An alcoholic can exhibit symptoms of Narcissistic Personality Disorder (NPD), but usually not enough to be diagnosed. In addition, a person with NPD is not always an alcoholic.
Alcoholism is a chronic, progressive, complicated disease that is hallmarked by an unmanageable compulsion to drink alcohol. Regardless of consequences, an alcoholic will find a reason to drink, even if they have to make one up and deny the actual repercussions.
Arguing with someone who is drunk or a narcissist will not help. These individuals will debate, argue, distract, or back you into a corner, due to the way alcohol affects them.
Someone who has a diagnosis of Narcissistic Personality Disorder (NPD) experiences grandiose, arrogant behavior patterns that are coupled with a lack of empathy and need to be admired. These behaviors are at the expense of other people, including loved ones.
These behaviors are also seen in people with alcoholism (also known as a severe alcohol use disorder) and drug use or substance use disorders.
What Is A Narcissistic Personality Disorder?
NPD affects almost every part of a person’s life. It is a personality disorder, which is a mental health disorder. Common narcissistic traits of NPD include grandiosity, inflated self-image and self-worth, as well as a lack of empathy.
Individuals with a NPD feel they can only be understood by special people. They take advantage of others, especially to accomplish their own goals. These individuals have a lack of concern for the well-being of others or how others may be affected by their actions.
Many of the symptoms of NPD are thought to be the result of a sensitive or vulnerable ego. While they may not show it outwardly, criticism is especially unbearable for a narcissist. They may dwell on it, or be haunted by it, and end up enraged or retaliating.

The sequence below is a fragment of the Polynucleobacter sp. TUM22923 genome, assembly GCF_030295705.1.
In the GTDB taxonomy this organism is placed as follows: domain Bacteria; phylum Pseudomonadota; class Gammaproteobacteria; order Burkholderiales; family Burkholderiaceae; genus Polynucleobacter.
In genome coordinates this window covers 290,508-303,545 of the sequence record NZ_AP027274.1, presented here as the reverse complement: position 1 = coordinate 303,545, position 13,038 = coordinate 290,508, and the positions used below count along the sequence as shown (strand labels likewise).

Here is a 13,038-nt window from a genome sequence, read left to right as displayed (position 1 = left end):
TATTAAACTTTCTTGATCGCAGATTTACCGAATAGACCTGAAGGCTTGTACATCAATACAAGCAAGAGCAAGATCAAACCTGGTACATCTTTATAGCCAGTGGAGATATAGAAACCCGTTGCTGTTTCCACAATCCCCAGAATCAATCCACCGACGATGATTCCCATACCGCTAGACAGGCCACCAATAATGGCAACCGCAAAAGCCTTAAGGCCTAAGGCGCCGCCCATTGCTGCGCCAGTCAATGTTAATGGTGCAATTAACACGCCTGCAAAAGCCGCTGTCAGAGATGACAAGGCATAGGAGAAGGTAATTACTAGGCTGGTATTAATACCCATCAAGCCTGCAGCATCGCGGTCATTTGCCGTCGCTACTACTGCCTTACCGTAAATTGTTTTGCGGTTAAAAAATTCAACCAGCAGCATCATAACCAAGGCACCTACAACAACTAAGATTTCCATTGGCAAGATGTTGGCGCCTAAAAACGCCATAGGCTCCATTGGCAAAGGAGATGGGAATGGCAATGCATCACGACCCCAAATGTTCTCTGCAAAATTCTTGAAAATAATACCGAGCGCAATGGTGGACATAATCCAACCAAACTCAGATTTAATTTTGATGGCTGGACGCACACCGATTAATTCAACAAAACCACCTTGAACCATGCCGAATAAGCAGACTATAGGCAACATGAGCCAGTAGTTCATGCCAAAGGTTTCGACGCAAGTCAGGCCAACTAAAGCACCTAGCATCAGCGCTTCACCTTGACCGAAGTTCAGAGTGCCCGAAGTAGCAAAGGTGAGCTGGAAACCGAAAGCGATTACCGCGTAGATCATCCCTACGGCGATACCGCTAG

When mental health professionals are exploring a potential Narcissistic Personality Disorder diagnosis, they are explicitly forewarned to make sure that a person is not struggling with an addiction or substance abuse, since the symptoms are very similar.
Alcoholism And Narcissism
When someone is deep in an alcohol addiction, they become very self-absorbed. Everything becomes about alcohol, every day. To friends, family, and even coworkers, it can seem as though the alcoholic will sacrifice everything to be able to drink.
Drinking when consequences are obviously damaging or will cause major losses, are both signs of severe alcohol abuse. In some cases, the person can fail to recognize how drinking is negatively affecting their life, and accuse others of being extreme.
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A person struggling with alcoholism can appear to dismiss friends and family to spend time with others that support their need to drink excessively. To family, it can appear that their loved one is putting these newfound friends ahead of them (similar to what a narcissist would do).
However, it is more likely that the alcoholic is trying to surround themselves with others that support these extreme drinking habits.
Alcohol addiction mimics some symptoms of NPD.
The following is a list of narcissistic behaviors that are often shown by alcoholics: